Answer in a Crooked Town
- reviewed by Dan Richards
I've had the same music running in my CD player for the last
week. Usually, when checking out something new, I'll quickly scroll through the
tracks and audition them through the first chorus -just to get an overview.
This CD is different. It's the first one I've listened to all the way through
in quite a while.
There is certainly enough music available today that gets
the heart pumping. Chris Merola's latest effort, Straight Answer in a
Crooked Town, on Cropduster
Records, slows down the nervous system. Not because the songs are all slow,
but because the music recalls the gentle, soulful atmosphere of The Grateful
Dead, CSN&Y and Bob Dylan. The 15 tracks lay seamlessly back-to-back in
what actually can be called an album in the truest sense of the word.
This is real music, written and performed by real people. Except for an
occasional part and the traditional song, Further Along, the work is
entirely the product of Merola, who is listed on the credits with vocals,
acoustic and electric guitars, baritone guitar, swamp guitar, mandolin, fiddle
wisher, piano, bass guitar, banjo, harmonica, and Prozac shaker.
The songwriting by Merola is first-rate and expertly
crafted. I particularly like Eden's Bridge, God's Telescope and
Sparkle, any one of which could be on the lips of millions of listeners
if the "powers that be" decided on it. But this is the age of the common man,
and Merola certainly has no need to be brown-nosing the major labels. Why let a
big company suck all the fun and life out of what you do?
The lyrical imagery and music are rich, and read like an
anthology based in the deepest American roots.
The musical performance is classic and well-played. This is
not "in your face" music -there are a lot of subtleties. There was no digital,
non-linear editing on this work. In fact, there was no digital anything really.
The remarkable thing about this work, which was also engineered and produced by
Merola, is the fact that it was recorded and mixed entirely on a Tascam
246 4-track cassette recorder! In this age of "cut and paste" music, this work
is truly refreshing! This record sounds good!
Part of the genius of this work, is that it was done at
all. It is a major technical and artistic achievement. It was recorded on a
system that most people don't even use for demos anymore -a humbling lesson for
musicians who are waiting around for the next best technology. Merola seems to
be a man of no excuses. I asked Merola about the making of Straight Answer
in a Crooked Town:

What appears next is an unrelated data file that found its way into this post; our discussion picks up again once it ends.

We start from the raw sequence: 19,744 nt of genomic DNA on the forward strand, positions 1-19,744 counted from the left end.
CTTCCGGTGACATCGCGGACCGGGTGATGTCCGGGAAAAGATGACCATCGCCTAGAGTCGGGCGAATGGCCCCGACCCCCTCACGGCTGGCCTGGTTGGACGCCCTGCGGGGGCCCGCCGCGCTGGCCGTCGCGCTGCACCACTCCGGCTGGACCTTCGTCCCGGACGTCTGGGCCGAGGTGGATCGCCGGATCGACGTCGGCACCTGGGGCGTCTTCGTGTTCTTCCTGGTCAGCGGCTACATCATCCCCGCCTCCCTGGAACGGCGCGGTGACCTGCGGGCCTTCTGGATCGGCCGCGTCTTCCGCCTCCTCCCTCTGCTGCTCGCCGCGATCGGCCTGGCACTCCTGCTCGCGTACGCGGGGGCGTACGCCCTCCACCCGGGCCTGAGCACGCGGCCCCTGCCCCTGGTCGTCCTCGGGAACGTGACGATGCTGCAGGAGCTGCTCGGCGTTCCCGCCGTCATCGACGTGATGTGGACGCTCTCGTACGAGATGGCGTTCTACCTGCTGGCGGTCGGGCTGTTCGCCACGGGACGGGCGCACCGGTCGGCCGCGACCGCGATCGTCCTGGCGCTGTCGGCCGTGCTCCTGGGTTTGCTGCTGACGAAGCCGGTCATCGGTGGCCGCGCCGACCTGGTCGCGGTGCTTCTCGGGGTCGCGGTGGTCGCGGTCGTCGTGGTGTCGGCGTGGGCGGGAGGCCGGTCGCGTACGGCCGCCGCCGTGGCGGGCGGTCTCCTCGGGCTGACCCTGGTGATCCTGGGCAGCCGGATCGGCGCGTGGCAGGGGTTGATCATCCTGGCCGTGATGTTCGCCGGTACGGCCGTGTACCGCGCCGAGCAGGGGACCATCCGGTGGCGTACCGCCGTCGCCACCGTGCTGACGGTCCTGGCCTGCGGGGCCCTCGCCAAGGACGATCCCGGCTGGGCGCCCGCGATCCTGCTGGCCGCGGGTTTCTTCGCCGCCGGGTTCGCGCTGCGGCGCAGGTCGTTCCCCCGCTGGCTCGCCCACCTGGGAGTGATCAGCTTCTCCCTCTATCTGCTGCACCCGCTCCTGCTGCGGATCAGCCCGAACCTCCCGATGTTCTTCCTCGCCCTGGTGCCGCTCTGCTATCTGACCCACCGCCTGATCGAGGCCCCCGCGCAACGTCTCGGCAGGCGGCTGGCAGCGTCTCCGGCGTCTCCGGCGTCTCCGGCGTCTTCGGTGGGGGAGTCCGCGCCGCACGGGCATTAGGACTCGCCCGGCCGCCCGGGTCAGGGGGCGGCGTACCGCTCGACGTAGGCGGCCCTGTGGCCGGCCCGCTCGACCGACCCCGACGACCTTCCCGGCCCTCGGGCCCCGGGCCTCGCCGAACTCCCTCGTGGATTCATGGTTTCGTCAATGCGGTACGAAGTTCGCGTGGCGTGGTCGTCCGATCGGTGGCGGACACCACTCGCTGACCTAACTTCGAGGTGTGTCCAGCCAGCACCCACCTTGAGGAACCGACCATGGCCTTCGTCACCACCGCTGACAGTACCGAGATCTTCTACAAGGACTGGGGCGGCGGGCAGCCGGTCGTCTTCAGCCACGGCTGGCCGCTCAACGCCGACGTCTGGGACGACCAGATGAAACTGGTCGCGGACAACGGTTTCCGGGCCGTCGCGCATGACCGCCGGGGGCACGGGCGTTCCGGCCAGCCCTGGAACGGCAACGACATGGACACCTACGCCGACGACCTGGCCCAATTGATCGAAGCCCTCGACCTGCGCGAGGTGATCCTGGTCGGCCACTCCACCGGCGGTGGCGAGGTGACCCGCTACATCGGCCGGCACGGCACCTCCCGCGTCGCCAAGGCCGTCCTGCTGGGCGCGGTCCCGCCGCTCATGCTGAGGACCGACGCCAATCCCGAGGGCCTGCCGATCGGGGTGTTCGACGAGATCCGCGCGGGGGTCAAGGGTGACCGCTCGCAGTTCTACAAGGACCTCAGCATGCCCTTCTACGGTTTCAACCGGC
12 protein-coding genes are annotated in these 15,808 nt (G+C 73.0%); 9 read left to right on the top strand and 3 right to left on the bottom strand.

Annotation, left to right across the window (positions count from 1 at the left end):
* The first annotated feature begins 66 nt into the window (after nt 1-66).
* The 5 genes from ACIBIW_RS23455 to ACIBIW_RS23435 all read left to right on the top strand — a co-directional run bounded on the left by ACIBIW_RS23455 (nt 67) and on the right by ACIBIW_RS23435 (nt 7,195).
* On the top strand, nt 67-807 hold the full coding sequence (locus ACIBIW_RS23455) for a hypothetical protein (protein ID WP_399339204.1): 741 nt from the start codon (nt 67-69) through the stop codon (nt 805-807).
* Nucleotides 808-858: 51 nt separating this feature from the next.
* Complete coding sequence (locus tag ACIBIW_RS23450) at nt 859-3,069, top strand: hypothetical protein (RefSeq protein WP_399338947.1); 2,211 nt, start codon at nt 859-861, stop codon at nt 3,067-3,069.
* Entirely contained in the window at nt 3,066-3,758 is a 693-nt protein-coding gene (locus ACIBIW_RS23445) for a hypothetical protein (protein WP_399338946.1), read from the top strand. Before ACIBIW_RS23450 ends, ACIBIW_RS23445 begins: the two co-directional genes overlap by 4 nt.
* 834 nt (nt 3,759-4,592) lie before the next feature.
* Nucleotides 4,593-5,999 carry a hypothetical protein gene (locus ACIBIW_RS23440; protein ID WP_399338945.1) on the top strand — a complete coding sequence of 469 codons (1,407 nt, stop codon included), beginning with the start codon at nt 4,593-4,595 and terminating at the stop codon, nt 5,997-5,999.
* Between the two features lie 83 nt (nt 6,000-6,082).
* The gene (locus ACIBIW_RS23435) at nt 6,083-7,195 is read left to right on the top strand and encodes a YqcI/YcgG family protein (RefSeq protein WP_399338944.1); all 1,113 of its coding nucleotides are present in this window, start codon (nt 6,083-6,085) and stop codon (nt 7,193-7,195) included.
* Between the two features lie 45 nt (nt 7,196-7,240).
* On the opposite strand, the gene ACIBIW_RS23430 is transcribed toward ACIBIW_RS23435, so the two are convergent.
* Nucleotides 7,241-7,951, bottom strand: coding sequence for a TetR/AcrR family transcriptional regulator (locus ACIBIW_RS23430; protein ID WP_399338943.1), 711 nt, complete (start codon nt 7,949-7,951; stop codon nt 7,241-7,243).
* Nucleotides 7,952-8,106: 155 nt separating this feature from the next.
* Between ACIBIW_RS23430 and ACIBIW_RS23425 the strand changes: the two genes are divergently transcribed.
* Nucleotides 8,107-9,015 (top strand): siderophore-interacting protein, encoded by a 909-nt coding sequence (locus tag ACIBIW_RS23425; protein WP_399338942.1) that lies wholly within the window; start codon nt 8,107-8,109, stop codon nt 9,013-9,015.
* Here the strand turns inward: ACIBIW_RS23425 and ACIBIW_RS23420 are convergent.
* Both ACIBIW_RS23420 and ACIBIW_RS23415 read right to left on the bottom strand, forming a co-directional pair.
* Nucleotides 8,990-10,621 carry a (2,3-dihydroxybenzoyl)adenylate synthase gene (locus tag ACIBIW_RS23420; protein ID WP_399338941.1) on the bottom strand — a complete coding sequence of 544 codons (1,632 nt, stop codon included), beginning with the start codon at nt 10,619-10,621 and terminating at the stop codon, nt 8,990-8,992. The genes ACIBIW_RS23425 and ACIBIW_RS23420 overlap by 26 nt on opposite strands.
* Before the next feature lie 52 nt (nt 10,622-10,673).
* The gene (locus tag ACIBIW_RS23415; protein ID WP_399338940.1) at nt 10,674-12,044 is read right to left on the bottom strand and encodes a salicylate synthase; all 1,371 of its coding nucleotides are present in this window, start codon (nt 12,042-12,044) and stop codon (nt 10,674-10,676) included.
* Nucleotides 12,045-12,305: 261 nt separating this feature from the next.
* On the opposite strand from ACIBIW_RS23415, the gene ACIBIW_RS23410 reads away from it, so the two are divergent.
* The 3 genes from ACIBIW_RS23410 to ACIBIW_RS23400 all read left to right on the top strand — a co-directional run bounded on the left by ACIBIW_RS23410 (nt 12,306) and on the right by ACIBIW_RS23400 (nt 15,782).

Dan Richards: Obviously you had a lot of
state-of-the-art studio technology available to you. How and why did you decide
to track and mix the project on a 4-track cassette recorder? The results are
Chris Merola: Well, I didn't have any state-of-the
-art studio stuff available at the time. This was how I always did demos
and the machine I've always used to get down song demos.
DR: Can you tell us a little about the production
and recording process?
CM: Having just 4
tracks, I made sure the drums were always on track one, and never bounced. This
way I could always mix just the right amount of back beat in the song. I would
usually start out with an acoustic guitar and a microphone going into track 4
as a guide/scratch track -with minimal fuss just to get the guide down. Then on
track 3, I would lay down a bass. Sometimes if the background vocal was really
together, I would put up a Shure SM58 mic to add a little back-up, usually
under estimating the level so when the proper background harmony would go on it
On track 2, I might put a proper acoustic/electric guitar
with a little back-ground harmony. Now with enough music to feel the song I
would lay down lead vocals on track 4 while bouncing the acoustic and
back-ground vocals to track 4 underneath the lead vocal. Track 1 had the drums,
track 2 was acoustic guitar and vocal, track 3 bass and vocal, and track 4 was
lead vocals & acoustic guitar. Finally I would go back to track 2 and go
over the acoustic with an electric guitar & vocal.
DR: How about some of you musical influences?
CM: Bob Dylan, Neil Young, Tom Verlaine, Lightning
Hopkins, Clarence White the man who developed the parsons white b bender
DR: Any comment you'd care to make on the CD?
CM: Buy It!
Chris Merola's CD can be bought on-line at
You can listen to some of Merola's music and read more
reviews at MP3.com
For all the people who listen to CD's made in high-tech,
sterile studios, Merola's CD will catch you like a breathe of fresh air.
Dan Richards is the Associate Editor of
Mindjack Magazine. He welcomes your comments on this